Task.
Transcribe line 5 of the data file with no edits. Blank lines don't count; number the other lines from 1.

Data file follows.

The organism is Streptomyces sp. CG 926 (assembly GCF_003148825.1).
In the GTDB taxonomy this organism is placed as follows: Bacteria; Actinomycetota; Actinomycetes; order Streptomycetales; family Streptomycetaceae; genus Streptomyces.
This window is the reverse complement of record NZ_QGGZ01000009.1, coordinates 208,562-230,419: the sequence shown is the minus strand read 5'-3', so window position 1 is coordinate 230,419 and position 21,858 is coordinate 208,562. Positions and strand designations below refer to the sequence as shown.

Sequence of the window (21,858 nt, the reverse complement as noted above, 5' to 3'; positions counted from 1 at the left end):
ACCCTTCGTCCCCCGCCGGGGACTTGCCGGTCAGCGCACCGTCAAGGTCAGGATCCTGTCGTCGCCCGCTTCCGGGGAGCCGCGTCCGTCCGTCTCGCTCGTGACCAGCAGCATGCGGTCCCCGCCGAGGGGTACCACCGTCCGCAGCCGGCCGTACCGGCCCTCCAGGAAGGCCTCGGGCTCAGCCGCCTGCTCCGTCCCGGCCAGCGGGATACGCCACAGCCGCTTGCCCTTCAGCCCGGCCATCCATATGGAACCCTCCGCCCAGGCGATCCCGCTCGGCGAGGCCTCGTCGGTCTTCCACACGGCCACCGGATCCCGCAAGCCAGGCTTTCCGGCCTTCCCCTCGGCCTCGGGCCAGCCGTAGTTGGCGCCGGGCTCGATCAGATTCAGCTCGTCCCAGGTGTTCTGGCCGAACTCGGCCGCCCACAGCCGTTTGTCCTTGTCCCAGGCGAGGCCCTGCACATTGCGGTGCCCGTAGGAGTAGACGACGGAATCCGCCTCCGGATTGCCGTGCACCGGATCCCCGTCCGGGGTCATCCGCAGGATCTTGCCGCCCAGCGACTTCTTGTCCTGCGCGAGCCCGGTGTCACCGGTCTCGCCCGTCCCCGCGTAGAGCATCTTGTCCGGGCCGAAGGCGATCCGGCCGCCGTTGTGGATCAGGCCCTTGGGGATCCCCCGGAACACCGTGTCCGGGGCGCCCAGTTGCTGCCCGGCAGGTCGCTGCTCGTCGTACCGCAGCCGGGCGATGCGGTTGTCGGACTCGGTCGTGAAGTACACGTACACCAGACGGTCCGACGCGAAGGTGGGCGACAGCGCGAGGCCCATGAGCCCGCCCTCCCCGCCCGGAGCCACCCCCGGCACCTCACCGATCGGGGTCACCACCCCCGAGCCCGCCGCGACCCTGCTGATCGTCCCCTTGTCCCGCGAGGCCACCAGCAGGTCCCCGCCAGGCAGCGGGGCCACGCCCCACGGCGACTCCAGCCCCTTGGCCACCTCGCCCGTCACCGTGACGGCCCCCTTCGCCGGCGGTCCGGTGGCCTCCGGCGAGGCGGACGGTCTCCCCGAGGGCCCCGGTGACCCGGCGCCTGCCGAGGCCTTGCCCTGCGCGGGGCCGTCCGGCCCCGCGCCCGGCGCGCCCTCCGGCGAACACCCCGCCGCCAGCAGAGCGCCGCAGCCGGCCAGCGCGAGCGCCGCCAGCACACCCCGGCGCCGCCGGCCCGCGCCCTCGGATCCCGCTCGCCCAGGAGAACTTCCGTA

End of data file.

ACCCTTCGTCCCCCGCCGGGGACTTGCCGGTCAGCGCACCGTCAAGGTCAGGATCCTGTCGTCGCCCGCTTCCGGGGAGCCGCGTCCGTCCGTCTCGCTCGTGACCAGCAGCATGCGGTCCCCGCCGAGGGGTACCACCGTCCGCAGCCGGCCGTACCGGCCCTCCAGGAAGGCCTCGGGCTCAGCCGCCTGCTCCGTCCCGGCCAGCGGGATACGCCACAGCCGCTTGCCCTTCAGCCCGGCCATCCATATGGAACCCTCCGCCCAGGCGATCCCGCTCGGCGAGGCCTCGTCGGTCTTCCACACGGCCACCGGATCCCGCAAGCCAGGCTTTCCGGCCTTCCCCTCGGCCTCGGGCCAGCCGTAGTTGGCGCCGGGCTCGATCAGATTCAGCTCGTCCCAGGTGTTCTGGCCGAACTCGGCCGCCCACAGCCGTTTGTCCTTGTCCCAGGCGAGGCCCTGCACATTGCGGTGCCCGTAGGAGTAGACGACGGAATCCGCCTCCGGATTGCCGTGCACCGGATCCCCGTCCGGGGTCATCCGCAGGATCTTGCCGCCCAGCGACTTCTTGTCCTGCGCGAGCCCGGTGTCACCGGTCTCGCCCGTCCCCGCGTAGAGCATCTTGTCCGGGCCGAAGGCGATCCGGCCGCCGTTGTGGATCAGGCCCTTGGGGATCCCCCGGAACACCGTGTCCGGGGCGCCCAGTTGCTGCCCGGCAGGTCGCTGCTCGTCGTACCGCAGCCGGGCGATGCGGTTGTCGGACTCGGTCGTGAAGTACACGTACACCAGACGGTCCGACGCGAAGGTGGGCGACAGCGCGAGGCCCATGAGCCCGCCCTCCCCGCCCGGAGCCACCCCCGGCACCTCACCGATCGGGGTCACCACCCCCGAGCCCGCCGCGACCCTGCTGATCGTCCCCTTGTCCCGCGAGGCCACCAGCAGGTCCCCGCCAGGCAGCGGGGCCACGCCCCACGGCGACTCCAGCCCCTTGGCCACCTCGCCCGTCACCGTGACGGCCCCCTTCGCCGGCGGTCCGGTGGCCTCCGGCGAGGCGGACGGTCTCCCCGAGGGCCCCGGTGACCCGGCGCCTGCCGAGGCCTTGCCCTGCGCGGGGCCGTCCGGCCCCGCGCCCGGCGCGCCCTCCGGCGAACACCCCGCCGCCAGCAGAGCGCCGCAGCCGGCCAGCGCGAGCGCCGCCAGCACACCCCGGCGCCGCCGGCCCGCGCCCTCGGATCCCGCTCGCCCAGGAGAACTTCCGTA